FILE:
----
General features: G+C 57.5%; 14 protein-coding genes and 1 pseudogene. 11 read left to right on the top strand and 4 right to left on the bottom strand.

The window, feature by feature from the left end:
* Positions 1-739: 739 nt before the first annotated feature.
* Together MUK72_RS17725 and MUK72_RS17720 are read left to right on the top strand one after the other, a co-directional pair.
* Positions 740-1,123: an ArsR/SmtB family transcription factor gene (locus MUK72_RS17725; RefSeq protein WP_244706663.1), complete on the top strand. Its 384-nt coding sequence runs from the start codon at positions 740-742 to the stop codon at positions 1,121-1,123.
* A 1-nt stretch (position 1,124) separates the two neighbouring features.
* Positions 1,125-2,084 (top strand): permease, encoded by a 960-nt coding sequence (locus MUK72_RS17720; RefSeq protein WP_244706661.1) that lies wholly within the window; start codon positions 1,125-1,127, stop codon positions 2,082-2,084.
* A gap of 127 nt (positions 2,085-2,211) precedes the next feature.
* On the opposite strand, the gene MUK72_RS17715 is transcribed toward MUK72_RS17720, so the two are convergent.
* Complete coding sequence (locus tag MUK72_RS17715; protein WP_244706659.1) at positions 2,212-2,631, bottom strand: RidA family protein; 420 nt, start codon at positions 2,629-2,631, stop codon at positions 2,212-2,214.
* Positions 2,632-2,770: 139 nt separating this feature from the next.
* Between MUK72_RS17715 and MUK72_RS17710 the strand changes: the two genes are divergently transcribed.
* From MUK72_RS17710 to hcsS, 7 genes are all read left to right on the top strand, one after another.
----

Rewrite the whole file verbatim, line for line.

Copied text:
General features: G+C 57.5%; 14 protein-coding genes and 1 pseudogene. 11 read left to right on the top strand and 4 right to left on the bottom strand.

The window, feature by feature from the left end:
* Positions 1-739: 739 nt before the first annotated feature.
* Together MUK72_RS17725 and MUK72_RS17720 are read left to right on the top strand one after the other, a co-directional pair.
* Positions 740-1,123: an ArsR/SmtB family transcription factor gene (locus MUK72_RS17725; RefSeq protein WP_244706663.1), complete on the top strand. Its 384-nt coding sequence runs from the start codon at positions 740-742 to the stop codon at positions 1,121-1,123.
* A 1-nt stretch (position 1,124) separates the two neighbouring features.
* Positions 1,125-2,084 (top strand): permease, encoded by a 960-nt coding sequence (locus MUK72_RS17720; RefSeq protein WP_244706661.1) that lies wholly within the window; start codon positions 1,125-1,127, stop codon positions 2,082-2,084.
* A gap of 127 nt (positions 2,085-2,211) precedes the next feature.
* On the opposite strand, the gene MUK72_RS17715 is transcribed toward MUK72_RS17720, so the two are convergent.
* Complete coding sequence (locus tag MUK72_RS17715; protein WP_244706659.1) at positions 2,212-2,631, bottom strand: RidA family protein; 420 nt, start codon at positions 2,629-2,631, stop codon at positions 2,212-2,214.
* Positions 2,632-2,770: 139 nt separating this feature from the next.
* Between MUK72_RS17715 and MUK72_RS17710 the strand changes: the two genes are divergently transcribed.
* From MUK72_RS17710 to hcsS, 7 genes are all read left to right on the top strand, one after another.